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Fed Passes the QE Baton to the BoJ   October 27 - October 31
Fri, 31 Oct 04:13 PM EST/08:13 PM GMT
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The Fed ended QE3 this week, six years after beginning the extraordinary effort to ease monetary condition in the US, and just two days later the Bank of Japan doubled down on its own QE policies. Note that the Fed retained its language on keeping interest rates low for a "considerable time" but dropped its "significant" wording in regards to slack in the US labor market. In addition, the Q3 US GDP topped expectations and grew 3.5%, according to preliminary data. Global equity markets surged higher following the events, with both the DJIA and S&P500 back at all-time closing highs on Friday, the Nikkei up 5% and the Nasdaq at its best level since February 2000. For the week, the DJIA had its biggest gain since early 2013, rising 3.4%, the S&P500 rose 2.7%, and the Nasdaq added another 3.3%.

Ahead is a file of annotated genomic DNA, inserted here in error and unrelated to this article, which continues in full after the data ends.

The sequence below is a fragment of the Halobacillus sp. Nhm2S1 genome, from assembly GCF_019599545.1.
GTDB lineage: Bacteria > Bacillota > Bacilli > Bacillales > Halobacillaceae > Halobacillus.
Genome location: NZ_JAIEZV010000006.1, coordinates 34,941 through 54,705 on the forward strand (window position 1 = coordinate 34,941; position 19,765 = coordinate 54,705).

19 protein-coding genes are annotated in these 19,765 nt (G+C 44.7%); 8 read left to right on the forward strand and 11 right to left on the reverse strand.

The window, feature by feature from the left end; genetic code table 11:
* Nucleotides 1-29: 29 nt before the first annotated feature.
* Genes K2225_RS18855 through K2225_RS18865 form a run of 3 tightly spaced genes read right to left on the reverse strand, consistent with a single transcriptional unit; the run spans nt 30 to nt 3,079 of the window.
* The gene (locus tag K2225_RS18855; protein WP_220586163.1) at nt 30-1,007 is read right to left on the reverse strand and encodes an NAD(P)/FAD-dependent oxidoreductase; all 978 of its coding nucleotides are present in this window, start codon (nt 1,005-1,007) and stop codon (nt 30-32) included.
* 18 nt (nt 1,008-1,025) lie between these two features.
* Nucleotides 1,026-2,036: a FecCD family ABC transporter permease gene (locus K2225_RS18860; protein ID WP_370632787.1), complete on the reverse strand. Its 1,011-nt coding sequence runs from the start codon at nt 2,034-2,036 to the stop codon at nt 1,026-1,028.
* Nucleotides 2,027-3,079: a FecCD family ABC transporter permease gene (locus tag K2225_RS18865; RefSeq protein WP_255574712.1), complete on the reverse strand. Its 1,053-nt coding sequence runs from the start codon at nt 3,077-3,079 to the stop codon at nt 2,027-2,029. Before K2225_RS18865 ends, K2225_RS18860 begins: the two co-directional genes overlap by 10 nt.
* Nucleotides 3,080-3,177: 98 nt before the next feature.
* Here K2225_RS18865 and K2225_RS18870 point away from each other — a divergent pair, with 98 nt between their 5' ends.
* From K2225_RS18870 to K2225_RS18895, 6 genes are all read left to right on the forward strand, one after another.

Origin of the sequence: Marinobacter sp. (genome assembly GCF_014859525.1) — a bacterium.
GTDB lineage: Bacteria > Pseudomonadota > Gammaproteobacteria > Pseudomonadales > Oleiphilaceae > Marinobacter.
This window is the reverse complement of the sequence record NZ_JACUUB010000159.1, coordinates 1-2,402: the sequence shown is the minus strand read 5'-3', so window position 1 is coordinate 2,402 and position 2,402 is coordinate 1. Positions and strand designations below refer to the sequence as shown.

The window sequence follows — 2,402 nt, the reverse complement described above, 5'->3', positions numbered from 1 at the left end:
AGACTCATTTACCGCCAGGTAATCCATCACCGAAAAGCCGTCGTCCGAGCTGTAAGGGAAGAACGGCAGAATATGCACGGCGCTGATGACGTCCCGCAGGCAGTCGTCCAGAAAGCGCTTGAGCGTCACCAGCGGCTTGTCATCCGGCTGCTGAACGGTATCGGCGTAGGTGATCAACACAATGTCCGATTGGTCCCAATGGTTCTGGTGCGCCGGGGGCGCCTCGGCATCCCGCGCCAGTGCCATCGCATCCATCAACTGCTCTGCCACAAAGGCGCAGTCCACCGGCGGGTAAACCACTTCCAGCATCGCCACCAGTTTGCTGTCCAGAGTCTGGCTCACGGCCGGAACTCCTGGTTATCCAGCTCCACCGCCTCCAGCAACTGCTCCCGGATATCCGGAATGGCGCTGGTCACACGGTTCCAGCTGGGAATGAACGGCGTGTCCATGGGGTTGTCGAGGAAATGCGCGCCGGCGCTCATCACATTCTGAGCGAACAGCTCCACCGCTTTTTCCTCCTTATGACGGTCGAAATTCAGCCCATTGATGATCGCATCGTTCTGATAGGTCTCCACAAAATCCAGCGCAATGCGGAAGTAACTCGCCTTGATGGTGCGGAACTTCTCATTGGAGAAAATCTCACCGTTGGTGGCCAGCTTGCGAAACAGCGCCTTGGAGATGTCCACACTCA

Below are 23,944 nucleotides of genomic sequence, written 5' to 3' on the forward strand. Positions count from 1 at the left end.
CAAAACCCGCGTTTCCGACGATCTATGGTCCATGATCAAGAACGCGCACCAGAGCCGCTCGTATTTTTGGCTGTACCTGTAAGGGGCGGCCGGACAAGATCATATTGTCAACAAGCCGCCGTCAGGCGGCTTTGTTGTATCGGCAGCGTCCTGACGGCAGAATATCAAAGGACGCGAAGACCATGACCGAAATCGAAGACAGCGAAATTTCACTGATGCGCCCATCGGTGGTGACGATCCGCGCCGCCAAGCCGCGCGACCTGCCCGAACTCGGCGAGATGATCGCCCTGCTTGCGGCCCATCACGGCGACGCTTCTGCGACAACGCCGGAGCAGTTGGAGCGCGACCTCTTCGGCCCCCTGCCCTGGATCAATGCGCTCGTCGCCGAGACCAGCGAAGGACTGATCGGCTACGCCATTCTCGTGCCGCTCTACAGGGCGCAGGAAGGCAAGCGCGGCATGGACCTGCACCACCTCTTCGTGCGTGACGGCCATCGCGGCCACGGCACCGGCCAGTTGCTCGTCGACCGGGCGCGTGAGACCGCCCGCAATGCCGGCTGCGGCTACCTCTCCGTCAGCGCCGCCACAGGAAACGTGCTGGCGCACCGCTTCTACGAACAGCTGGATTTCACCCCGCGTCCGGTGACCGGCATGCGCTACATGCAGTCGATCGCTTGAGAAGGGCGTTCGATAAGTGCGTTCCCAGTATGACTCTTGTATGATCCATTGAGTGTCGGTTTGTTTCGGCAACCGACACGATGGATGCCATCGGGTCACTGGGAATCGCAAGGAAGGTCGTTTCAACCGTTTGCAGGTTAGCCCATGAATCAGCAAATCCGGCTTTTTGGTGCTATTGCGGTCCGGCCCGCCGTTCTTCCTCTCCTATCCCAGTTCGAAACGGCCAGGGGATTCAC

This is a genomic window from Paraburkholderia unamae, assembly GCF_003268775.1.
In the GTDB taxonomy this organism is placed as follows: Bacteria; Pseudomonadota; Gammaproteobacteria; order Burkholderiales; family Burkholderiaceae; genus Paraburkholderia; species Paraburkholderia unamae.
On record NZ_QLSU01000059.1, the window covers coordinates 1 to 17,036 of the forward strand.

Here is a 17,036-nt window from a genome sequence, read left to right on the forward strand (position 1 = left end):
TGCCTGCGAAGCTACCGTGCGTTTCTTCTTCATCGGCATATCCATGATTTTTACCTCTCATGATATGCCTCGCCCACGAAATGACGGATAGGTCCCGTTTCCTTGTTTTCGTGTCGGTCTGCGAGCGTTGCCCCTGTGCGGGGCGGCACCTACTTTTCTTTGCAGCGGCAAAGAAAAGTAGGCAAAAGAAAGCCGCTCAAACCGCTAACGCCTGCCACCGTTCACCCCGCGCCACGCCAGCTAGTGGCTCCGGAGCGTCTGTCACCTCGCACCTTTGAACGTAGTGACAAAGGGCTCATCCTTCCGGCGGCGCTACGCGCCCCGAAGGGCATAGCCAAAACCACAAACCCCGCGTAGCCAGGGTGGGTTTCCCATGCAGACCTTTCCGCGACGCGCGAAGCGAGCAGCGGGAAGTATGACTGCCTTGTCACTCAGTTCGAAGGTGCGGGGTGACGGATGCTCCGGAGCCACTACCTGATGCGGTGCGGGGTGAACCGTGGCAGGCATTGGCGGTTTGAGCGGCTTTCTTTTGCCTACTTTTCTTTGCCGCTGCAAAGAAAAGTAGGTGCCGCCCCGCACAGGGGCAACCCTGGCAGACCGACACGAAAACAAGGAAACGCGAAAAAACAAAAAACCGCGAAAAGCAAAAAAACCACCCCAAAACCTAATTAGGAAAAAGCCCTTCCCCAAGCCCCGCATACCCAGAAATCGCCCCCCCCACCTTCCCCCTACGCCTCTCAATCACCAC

With progress in the battle for higher inflation slowing, the BoJ caved to pressure and expanded its asset buying program, raising its annual monetary base expansion target to ¥80T from ¥60-70T in a tightly split 5-4 decision. The bank cited "weak developments in demand following consumption tax hike and a substantial decline in crude prices". Annual JGB purchases will also rise to ¥80T from ¥50T prior, while the average maturity held would rise to 7-10 years from seven prior. Subsequently, the BOJ also lowered its FY14 GDP target to 0.5% from 1.0% and core CPI forecast to 1.2% from 1.3%. USD/JPY hit seven-year highs above 112 after the announcement.

The advance look at US third quarter GDP was pretty rosy (+3.5% v +3.0%e), with the headline figure much better than expected. However, analysts were quick to point out that a big gain in government spending was responsible for much of the outperformance, while the fixed investment, exports and imports all declined. Government spending broke a long string of declines and grew at a 10% rate in the quarter. The September durable goods was negative for the second consecutive month, however the decline was much less severe that the one seen in August, and the August data was revised slightly higher. ...
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